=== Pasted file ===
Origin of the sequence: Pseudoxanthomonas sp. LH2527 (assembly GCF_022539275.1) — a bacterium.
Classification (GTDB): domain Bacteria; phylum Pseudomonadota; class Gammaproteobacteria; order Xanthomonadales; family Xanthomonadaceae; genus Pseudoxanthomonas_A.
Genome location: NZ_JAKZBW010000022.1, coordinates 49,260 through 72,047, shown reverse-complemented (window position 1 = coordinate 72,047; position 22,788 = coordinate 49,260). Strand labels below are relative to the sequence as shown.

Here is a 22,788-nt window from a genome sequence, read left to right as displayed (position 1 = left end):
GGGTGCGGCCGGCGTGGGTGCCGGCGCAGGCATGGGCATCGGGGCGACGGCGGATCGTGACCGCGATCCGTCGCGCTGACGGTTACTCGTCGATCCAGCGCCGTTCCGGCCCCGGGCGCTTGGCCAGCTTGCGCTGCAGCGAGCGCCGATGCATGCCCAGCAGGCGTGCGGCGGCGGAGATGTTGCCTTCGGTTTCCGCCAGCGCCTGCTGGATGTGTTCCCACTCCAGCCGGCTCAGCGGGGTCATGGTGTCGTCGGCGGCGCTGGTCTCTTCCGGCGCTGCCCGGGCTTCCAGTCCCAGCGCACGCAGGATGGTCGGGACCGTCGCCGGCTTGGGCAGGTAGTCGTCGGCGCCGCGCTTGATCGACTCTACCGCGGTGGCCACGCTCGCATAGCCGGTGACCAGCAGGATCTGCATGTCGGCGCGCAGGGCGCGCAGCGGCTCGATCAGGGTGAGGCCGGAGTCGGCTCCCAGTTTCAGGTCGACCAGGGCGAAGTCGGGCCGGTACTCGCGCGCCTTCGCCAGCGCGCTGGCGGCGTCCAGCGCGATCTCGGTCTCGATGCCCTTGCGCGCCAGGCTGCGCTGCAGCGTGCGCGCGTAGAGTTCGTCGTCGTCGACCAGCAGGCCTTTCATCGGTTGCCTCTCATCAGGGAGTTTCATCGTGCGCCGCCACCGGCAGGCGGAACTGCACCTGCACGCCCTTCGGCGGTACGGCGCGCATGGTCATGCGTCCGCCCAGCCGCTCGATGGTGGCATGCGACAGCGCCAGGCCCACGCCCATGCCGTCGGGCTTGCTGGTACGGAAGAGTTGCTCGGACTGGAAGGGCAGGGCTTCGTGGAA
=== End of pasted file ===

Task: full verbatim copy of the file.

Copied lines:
Origin of the sequence: Pseudoxanthomonas sp. LH2527 (assembly GCF_022539275.1) — a bacterium.
Classification (GTDB): domain Bacteria; phylum Pseudomonadota; class Gammaproteobacteria; order Xanthomonadales; family Xanthomonadaceae; genus Pseudoxanthomonas_A.
Genome location: NZ_JAKZBW010000022.1, coordinates 49,260 through 72,047, shown reverse-complemented (window position 1 = coordinate 72,047; position 22,788 = coordinate 49,260). Strand labels below are relative to the sequence as shown.

Here is a 22,788-nt window from a genome sequence, read left to right as displayed (position 1 = left end):
GGGTGCGGCCGGCGTGGGTGCCGGCGCAGGCATGGGCATCGGGGCGACGGCGGATCGTGACCGCGATCCGTCGCGCTGACGGTTACTCGTCGATCCAGCGCCGTTCCGGCCCCGGGCGCTTGGCCAGCTTGCGCTGCAGCGAGCGCCGATGCATGCCCAGCAGGCGTGCGGCGGCGGAGATGTTGCCTTCGGTTTCCGCCAGCGCCTGCTGGATGTGTTCCCACTCCAGCCGGCTCAGCGGGGTCATGGTGTCGTCGGCGGCGCTGGTCTCTTCCGGCGCTGCCCGGGCTTCCAGTCCCAGCGCACGCAGGATGGTCGGGACCGTCGCCGGCTTGGGCAGGTAGTCGTCGGCGCCGCGCTTGATCGACTCTACCGCGGTGGCCACGCTCGCATAGCCGGTGACCAGCAGGATCTGCATGTCGGCGCGCAGGGCGCGCAGCGGCTCGATCAGGGTGAGGCCGGAGTCGGCTCCCAGTTTCAGGTCGACCAGGGCGAAGTCGGGCCGGTACTCGCGCGCCTTCGCCAGCGCGCTGGCGGCGTCCAGCGCGATCTCGGTCTCGATGCCCTTGCGCGCCAGGCTGCGCTGCAGCGTGCGCGCGTAGAGTTCGTCGTCGTCGACCAGCAGGCCTTTCATCGGTTGCCTCTCATCAGGGAGTTTCATCGTGCGCCGCCACCGGCAGGCGGAACTGCACCTGCACGCCCTTCGGCGGTACGGCGCGCATGGTCATGCGTCCGCCCAGCCGCTCGATGGTGGCATGCGACAGCGCCAGGCCCACGCCCATGCCGTCGGGCTTGCTGGTACGGAAGAGTTGCTCGGACTGGAAGGGCAGGGCTTCGTGGAA